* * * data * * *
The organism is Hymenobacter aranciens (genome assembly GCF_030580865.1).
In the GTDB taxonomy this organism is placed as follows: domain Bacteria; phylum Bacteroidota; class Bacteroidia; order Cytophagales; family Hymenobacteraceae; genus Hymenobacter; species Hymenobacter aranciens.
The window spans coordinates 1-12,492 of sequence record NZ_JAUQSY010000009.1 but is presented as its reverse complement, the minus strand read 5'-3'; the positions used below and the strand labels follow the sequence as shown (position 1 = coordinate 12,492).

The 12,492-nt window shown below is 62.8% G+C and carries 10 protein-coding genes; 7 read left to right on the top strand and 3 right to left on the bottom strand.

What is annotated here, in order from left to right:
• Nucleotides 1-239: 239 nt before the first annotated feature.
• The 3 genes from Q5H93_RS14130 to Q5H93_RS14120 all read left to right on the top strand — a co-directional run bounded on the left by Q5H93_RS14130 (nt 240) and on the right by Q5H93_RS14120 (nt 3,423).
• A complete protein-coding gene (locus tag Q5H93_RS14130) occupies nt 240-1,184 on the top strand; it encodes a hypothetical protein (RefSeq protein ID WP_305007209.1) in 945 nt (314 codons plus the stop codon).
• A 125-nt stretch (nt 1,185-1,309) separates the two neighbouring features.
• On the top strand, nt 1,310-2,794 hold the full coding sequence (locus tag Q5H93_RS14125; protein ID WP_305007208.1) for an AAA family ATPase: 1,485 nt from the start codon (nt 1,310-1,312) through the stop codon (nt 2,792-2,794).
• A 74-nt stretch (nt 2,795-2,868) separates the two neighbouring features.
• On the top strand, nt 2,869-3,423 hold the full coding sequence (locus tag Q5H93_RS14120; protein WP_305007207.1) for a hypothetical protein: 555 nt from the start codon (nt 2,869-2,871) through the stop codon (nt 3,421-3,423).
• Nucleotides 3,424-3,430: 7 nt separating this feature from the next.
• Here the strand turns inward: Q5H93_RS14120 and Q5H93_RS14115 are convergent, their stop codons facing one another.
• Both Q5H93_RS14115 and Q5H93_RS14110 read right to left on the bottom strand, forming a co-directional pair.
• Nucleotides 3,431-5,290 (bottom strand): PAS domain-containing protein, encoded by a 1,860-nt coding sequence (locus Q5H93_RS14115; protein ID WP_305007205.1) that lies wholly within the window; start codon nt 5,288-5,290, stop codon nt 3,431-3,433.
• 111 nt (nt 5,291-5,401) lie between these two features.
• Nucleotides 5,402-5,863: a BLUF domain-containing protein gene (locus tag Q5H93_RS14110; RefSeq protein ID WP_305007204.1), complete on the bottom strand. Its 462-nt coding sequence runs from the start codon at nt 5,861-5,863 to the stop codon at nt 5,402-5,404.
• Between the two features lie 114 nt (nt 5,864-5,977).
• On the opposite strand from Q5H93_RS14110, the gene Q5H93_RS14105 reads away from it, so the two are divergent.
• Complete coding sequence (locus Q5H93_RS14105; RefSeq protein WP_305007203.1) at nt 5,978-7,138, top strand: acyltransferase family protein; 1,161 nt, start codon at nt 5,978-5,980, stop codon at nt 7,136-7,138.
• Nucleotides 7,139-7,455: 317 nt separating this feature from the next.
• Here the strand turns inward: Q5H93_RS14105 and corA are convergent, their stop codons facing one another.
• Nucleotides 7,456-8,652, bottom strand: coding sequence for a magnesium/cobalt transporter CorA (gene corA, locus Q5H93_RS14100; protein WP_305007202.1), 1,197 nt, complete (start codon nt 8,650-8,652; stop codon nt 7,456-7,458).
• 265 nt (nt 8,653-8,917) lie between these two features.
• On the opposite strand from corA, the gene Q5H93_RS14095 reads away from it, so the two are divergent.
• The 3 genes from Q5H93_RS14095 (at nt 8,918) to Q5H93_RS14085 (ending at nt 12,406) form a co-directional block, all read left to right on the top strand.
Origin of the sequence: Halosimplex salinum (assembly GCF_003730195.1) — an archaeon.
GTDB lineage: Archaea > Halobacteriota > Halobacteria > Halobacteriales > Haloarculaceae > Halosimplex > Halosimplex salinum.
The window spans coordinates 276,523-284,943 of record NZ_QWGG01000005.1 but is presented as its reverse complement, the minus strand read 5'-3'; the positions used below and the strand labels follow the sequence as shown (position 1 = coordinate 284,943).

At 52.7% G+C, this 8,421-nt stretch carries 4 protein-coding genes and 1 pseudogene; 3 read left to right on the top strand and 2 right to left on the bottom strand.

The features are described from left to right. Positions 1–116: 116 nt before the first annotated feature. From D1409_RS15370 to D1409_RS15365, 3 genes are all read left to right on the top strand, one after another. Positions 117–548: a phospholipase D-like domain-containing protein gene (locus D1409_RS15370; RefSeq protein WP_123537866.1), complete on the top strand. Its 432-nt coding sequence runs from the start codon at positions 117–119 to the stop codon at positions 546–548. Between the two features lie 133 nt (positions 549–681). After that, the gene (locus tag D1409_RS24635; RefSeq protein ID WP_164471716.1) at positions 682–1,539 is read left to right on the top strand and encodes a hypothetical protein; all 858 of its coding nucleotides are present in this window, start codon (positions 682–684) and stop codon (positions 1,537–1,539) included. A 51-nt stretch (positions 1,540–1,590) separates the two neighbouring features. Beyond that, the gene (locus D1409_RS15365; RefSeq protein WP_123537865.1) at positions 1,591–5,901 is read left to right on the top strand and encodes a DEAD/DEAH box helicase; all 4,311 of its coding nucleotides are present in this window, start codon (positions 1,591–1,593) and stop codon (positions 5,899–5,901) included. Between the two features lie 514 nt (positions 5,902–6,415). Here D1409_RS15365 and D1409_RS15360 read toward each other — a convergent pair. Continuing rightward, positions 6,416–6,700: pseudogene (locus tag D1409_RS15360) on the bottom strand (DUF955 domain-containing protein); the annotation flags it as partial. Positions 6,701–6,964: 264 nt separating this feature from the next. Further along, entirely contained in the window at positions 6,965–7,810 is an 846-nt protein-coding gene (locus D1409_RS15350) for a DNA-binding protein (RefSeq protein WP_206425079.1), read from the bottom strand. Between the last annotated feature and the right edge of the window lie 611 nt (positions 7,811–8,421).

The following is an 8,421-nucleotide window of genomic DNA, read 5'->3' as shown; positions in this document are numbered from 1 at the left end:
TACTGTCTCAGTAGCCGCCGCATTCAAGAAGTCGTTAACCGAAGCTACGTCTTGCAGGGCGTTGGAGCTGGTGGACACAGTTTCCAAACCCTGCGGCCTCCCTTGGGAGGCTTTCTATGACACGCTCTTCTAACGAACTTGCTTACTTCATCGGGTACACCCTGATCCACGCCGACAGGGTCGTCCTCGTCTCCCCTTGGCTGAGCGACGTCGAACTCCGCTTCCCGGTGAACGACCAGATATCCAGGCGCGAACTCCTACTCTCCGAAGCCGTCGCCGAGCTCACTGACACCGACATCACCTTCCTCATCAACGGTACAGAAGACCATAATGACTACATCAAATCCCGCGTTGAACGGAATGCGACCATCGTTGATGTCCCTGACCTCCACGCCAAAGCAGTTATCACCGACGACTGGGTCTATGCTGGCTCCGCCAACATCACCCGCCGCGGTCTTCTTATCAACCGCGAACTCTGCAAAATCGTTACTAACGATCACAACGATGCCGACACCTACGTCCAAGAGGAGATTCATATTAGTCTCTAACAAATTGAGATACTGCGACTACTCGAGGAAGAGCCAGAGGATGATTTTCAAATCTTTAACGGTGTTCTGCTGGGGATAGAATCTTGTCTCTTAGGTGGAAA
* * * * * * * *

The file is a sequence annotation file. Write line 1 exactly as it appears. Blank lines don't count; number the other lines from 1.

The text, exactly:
The organism is Hymenobacter aranciens (genome assembly GCF_030580865.1).